Brands don't necessarily have to be household names to try experiential hospitality, said Eric Cup, managing partner at Bridgewater Studio. His firm has built branded interiors for The Graduate Hotel, for example, which taps into the nostalgia of alumni in multiple college towns.
"This can scale at any level," he said. "Of course, a brand that has global backing and an insane budget to do something over the top like Taco Bell is set up for success. At the same time, a lot of it goes back to the concept as well. If people connect with it, it's going to naturally explode."
One question for marketers taking this approach is what to do after the explosion. A common pitfall is lack of follow-through, per NYU's Adamson. Without this, these activations aren't likely to do more than give brands a short-term lift.
"A lot of these stunts and experience-based events suffer from the same challenge as the Super Bowl ads — they're just trying to get some attention," Adamson said. "To move most brand needles you need to run a marathon, not a sprint, and to get some scale. Four people staying in an Oscar Mayer hot dog truck is not enough eyeballs to move the needle. As for the Barbie house, it's not going to save the Barbie brand from continued erosion."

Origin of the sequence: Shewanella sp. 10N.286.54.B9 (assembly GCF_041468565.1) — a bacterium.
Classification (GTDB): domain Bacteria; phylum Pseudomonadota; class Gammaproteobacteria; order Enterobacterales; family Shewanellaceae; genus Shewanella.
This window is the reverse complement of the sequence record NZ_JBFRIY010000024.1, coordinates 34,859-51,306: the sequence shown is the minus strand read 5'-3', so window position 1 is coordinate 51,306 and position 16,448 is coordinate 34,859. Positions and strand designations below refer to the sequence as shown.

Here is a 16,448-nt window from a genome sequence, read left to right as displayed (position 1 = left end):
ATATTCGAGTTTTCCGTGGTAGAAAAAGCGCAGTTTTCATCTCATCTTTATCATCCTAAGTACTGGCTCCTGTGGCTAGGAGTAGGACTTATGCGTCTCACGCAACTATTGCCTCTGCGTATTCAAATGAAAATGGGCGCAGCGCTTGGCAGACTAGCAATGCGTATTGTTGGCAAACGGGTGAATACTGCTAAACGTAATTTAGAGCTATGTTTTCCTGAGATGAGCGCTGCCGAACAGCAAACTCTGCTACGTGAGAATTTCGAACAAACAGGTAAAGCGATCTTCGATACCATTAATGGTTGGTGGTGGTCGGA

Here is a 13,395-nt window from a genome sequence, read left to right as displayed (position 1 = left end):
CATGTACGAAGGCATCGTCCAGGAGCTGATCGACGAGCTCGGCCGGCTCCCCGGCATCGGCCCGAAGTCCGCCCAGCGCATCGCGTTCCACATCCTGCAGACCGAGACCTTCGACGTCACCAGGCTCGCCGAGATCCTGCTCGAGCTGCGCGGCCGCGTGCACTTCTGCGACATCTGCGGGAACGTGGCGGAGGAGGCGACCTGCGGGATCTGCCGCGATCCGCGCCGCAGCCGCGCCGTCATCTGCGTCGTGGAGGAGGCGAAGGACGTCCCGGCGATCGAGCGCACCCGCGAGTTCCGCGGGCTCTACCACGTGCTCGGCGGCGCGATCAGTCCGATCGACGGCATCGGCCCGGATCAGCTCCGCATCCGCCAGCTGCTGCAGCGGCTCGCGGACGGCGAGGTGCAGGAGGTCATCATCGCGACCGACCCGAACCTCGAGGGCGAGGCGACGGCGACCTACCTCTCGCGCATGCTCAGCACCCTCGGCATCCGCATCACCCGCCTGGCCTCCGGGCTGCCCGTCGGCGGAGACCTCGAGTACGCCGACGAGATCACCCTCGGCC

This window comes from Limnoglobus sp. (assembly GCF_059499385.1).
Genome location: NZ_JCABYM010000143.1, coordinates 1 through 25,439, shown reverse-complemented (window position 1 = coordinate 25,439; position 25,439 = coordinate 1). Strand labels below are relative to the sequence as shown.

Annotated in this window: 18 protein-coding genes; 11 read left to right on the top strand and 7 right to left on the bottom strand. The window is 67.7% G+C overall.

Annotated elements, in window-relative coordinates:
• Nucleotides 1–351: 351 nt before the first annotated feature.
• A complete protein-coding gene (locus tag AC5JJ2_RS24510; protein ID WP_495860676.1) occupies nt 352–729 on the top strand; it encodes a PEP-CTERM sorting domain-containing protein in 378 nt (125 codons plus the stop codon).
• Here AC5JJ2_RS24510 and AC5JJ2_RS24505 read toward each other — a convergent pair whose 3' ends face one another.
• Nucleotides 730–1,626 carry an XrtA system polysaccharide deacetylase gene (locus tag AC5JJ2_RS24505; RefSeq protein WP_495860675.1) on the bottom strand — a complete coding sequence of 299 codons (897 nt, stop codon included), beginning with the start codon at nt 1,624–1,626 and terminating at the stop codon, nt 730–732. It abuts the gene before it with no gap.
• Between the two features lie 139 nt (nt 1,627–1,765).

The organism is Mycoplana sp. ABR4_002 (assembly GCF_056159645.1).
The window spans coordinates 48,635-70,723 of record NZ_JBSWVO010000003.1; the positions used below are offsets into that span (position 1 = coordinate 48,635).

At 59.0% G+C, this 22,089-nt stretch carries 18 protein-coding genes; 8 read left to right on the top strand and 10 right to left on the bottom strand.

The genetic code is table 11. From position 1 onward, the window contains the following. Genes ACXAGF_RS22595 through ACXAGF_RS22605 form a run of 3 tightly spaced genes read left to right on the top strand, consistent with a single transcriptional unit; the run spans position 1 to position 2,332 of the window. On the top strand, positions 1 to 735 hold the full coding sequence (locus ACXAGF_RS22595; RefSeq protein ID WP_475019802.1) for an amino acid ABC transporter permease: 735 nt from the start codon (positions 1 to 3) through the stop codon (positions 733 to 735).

"If any of these efforts are not part of an integrated strategy, it's pointless."
ITEC Entertainment, CEO
It's important to understand both the branding and revenue opportunities before, during and after a consumer participates in an experiential hospitality campaign, according to ITEC Entertainment's Coan. This means engaging with them through information or offers sometimes months before they arrive, collecting preference data while they're there and continuing the relationship after they leave.